E: Effects and Editing – While maybe not specifically an editing issue per se, I think the seemingly-erratic production schedule to date has to come into play here a little bit. Also as mentioned in the “R” section, the primary focus of the book seems to be the written story, which is excellent in its own right, but as a result the artwork seems to take a back seat. The drawings themselves, done by artist Federico Zumel, are beyond serviceable, especially in the primary cover (shown with this review) and the “alternate” cover featured on my copy. Looking closely at the artwork, I wonder if the printer used to produce the book was less than professional-grade, as I can see the art breaking down into individual dots in places. This didn’t distract me at all or lessen my enjoyment of the book, but I thought it was worth noting here. 5/10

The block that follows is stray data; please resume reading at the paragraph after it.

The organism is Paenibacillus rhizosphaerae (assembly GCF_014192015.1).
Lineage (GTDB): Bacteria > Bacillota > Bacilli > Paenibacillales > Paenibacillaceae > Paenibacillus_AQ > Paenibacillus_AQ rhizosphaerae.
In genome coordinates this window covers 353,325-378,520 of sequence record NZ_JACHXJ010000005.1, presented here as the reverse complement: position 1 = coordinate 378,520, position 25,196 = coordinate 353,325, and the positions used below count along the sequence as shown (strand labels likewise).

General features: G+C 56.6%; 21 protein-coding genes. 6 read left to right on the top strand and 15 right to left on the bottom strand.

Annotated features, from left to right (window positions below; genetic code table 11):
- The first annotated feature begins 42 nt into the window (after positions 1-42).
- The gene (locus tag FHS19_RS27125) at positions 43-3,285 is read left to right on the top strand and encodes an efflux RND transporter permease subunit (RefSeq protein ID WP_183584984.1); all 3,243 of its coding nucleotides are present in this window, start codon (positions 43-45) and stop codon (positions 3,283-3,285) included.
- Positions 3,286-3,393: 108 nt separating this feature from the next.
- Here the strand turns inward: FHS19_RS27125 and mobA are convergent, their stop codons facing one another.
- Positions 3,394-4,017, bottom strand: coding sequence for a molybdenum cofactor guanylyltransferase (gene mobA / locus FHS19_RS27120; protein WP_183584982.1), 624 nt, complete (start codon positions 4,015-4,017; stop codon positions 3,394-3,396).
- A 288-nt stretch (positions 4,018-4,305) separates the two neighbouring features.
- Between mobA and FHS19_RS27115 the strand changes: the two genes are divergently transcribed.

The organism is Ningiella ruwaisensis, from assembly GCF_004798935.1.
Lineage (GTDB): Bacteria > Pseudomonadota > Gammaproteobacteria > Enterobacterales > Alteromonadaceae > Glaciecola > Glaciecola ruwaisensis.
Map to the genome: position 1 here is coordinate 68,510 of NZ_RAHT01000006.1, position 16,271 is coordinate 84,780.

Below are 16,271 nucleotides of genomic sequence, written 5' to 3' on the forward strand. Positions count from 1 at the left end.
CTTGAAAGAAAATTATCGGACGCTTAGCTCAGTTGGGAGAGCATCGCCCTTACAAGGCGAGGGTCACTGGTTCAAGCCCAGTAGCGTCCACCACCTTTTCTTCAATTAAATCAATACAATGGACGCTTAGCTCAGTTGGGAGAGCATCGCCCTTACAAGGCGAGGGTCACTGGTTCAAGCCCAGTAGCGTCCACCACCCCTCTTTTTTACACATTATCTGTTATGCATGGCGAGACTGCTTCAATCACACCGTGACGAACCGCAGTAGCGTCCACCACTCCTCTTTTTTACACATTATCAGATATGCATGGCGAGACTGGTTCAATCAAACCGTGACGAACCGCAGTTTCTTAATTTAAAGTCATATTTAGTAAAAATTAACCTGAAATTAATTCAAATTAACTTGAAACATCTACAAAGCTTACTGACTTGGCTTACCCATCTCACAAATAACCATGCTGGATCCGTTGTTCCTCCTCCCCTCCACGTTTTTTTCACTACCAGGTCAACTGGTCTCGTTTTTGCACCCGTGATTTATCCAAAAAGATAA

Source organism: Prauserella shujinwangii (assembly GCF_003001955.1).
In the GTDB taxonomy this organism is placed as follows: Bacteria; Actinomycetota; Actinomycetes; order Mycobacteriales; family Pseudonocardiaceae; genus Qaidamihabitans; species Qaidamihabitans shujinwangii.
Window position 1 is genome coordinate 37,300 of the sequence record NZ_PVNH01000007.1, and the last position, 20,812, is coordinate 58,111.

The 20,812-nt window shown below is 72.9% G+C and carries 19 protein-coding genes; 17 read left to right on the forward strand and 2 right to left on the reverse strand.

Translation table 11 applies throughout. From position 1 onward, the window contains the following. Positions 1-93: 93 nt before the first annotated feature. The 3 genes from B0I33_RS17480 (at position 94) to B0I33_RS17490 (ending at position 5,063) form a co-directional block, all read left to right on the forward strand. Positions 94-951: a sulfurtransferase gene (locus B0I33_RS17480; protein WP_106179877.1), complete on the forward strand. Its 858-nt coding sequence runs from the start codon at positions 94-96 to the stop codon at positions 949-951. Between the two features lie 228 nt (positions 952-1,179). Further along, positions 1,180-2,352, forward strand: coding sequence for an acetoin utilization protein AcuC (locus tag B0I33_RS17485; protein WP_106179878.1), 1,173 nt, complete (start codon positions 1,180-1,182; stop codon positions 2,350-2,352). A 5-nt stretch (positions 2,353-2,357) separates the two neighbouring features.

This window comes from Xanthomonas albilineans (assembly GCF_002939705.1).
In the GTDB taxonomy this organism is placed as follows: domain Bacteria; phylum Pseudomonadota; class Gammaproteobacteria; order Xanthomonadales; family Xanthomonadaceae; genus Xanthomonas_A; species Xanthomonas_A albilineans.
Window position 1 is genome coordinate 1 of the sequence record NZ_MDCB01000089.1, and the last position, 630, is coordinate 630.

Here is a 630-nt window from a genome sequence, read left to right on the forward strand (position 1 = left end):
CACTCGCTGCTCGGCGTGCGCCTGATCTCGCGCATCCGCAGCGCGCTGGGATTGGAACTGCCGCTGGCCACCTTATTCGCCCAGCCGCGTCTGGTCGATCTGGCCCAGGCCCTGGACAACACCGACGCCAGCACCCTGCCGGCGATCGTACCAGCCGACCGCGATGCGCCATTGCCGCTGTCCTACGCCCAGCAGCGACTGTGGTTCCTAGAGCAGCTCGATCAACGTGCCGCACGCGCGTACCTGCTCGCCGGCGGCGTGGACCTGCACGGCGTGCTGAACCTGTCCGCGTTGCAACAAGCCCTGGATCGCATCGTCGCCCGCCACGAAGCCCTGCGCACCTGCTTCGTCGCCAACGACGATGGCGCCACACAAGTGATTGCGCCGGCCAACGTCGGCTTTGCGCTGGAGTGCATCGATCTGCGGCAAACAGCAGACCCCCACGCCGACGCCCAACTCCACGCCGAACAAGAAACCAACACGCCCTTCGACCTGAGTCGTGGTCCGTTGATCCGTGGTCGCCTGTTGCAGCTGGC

TOTAL SCORE: 6.25/10
All in all, “Agent Z” is an incredibly intriguing story that I hope is successful enough to live on (pun intended) to see its conclusion in print. If you are interested in picking up a copy of issues #1 and/or 2, please visit http://www.picklepress.net for ordering information.
And now, my friends, you know the Score!
I guess I have learned a hard lesson via my love of science fiction and fantasy, where authors are notorious for creating epic series of books and forcing you to wait years and years to find out what happens before they conclude. In some cases, they never seem to get done with them, or at least it feels that way. I can’t invest in a storyline when it takes forever between the releases of critical parts of the story…especially when there is no telling when the third comic will come out for this one. It sounds interesting, but unless the story comes to some semblance of a conclusion, I think I will have to hold off on tracking it down.